Japanese beetles. Hordes of them.
I remember the first time I saw a Japanese beetle. I was about 10 or 12 years old. We were visiting my grandparents in North Carolina and Grandpa Britt pointed them out to me in his garden.
I thought they were beautiful insects...copper and irridescent green with tufts of white and black stripes along their sides. I'd never seen such an exotic-looking bug.
Grandpa Andy was never one to mince words, and he always "seasoned" them with expressions I wouldn't dare utter, words that would have immediately gotten my mouth washed out with soap.
He called them "#&%! devil bugs from #&%! hell."
I'm pretty sure Kim would agree with Grandpa in spirit, although his description of them is a thankfully a bit less dramatic.
Our apple trees are loaded with fruit this year, but the Japanese beetles are feasting on them too.
Japanese beetles are, as their name implies, native to Japan where natural predators keep their numbers in check. But in 1916, stowing away on a shipment of iris bulbs that arrived in Riverton, NJ, these beetles came to the other side of the globe and began their dreadful spreading across our country. In North America, these beetles are a damaging invasive species that devastates at least 300 known plants.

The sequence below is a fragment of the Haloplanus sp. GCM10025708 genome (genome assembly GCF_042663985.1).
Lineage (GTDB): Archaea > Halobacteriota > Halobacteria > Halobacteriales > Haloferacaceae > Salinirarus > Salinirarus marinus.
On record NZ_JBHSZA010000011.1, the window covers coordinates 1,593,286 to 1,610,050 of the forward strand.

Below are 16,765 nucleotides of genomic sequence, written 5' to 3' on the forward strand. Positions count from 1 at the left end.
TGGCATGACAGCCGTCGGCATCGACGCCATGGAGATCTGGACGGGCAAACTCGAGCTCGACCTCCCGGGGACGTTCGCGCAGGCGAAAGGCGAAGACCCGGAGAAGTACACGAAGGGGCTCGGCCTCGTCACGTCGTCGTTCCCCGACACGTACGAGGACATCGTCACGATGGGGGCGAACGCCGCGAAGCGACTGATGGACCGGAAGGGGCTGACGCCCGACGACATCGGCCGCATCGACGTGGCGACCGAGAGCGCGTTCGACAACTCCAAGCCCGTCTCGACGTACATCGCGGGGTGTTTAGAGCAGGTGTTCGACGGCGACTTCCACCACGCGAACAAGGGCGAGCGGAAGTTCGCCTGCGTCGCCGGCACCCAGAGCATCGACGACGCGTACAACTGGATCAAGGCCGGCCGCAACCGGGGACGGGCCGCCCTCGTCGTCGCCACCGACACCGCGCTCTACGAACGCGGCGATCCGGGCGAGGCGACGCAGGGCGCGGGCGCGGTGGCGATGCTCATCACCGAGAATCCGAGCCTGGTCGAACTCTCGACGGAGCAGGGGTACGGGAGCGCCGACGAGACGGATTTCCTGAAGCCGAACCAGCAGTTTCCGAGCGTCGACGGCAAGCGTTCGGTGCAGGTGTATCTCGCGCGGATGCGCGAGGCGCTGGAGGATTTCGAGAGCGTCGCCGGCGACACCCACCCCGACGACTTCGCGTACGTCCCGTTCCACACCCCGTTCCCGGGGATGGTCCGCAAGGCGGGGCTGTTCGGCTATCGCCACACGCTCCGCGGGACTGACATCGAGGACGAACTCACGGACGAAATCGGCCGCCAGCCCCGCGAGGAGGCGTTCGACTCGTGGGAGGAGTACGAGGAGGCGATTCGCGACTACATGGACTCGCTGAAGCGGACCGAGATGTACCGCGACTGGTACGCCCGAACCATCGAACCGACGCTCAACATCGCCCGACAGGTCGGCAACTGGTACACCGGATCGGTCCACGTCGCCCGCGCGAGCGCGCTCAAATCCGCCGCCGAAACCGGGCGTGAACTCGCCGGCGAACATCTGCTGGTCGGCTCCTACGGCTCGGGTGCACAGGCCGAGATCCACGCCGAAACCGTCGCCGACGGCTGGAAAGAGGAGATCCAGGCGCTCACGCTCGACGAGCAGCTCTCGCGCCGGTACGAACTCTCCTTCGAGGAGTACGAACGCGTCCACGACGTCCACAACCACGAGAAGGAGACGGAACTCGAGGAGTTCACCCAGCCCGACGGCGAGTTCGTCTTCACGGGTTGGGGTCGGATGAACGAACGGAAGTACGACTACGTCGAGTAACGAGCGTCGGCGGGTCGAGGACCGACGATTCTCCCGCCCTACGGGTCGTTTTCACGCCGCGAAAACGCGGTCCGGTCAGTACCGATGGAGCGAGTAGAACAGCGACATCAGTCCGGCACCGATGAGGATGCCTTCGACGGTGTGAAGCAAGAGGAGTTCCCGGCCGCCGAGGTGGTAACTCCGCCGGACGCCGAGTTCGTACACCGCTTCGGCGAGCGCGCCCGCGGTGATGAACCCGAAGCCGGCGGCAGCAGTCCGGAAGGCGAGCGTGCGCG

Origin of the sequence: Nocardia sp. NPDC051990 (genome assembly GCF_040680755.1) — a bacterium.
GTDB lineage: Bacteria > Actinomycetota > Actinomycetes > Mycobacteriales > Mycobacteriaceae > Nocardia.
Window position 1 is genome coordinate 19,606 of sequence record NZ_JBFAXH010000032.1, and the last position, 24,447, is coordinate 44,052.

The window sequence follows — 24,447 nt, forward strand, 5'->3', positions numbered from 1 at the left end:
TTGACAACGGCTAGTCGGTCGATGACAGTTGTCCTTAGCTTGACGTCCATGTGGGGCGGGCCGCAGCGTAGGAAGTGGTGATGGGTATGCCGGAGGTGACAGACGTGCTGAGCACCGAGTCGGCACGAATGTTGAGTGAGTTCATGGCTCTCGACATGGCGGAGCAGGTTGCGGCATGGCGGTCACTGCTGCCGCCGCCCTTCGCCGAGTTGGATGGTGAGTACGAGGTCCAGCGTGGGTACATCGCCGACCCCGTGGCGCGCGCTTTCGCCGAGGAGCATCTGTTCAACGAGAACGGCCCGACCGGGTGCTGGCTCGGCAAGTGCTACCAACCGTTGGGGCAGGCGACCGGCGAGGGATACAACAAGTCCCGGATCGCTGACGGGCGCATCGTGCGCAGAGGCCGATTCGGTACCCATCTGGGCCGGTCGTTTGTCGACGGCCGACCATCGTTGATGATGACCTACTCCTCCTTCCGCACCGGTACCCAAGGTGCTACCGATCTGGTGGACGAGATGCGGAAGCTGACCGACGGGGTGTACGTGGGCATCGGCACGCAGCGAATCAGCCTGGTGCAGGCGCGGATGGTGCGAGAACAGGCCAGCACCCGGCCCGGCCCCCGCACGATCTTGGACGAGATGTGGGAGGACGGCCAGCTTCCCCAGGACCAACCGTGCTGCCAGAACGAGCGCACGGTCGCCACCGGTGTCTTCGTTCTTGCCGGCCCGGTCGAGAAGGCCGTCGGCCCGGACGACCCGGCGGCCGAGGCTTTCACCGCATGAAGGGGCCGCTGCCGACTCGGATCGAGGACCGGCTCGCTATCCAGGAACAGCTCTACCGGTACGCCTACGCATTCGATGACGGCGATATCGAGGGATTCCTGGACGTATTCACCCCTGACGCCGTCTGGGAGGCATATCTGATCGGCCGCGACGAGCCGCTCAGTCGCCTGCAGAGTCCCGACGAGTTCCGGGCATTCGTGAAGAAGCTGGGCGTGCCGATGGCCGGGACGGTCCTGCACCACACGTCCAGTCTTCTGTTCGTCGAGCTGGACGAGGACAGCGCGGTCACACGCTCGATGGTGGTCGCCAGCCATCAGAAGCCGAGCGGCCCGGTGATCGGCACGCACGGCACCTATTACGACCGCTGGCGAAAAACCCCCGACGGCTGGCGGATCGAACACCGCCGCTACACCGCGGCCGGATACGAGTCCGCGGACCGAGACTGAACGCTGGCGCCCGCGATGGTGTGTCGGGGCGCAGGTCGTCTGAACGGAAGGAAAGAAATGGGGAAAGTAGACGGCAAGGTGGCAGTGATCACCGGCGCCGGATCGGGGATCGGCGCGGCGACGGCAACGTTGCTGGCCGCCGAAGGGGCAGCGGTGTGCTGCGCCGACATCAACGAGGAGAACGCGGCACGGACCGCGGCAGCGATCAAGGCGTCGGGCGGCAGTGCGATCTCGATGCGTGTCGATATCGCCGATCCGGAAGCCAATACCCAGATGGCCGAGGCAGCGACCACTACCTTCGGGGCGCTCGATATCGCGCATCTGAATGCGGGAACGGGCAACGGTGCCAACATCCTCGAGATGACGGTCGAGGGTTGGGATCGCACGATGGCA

A few are easily killed, but their enormous numbers make it nearly impossible to eradicate them. I was reading on how to get rid of them organically ..."flick them with your finger into a bucket of soapy water then wash down the area where they were to get rid of their pheromones to prevent others from coming." SERIOUSLY??? We are talking literally GAZILLIONS of these bugs...I'm sure I'm going to spend the rest of my lifetime flicking the individuals into soapy water. Get. Real.
And from the looks of all the beetle canoodling that is going on in our orchard,...
...this nasty species will continue to proliferate exponentially.
At the risk of being horribly politically incorrect, I can't help but wish they would just go back to where they came from!
Not gonna happen. It's going to take an act of God to get rid of them.
So until that happens, I guess we just gotta deal with, as best we can,...
...the beetle invasion.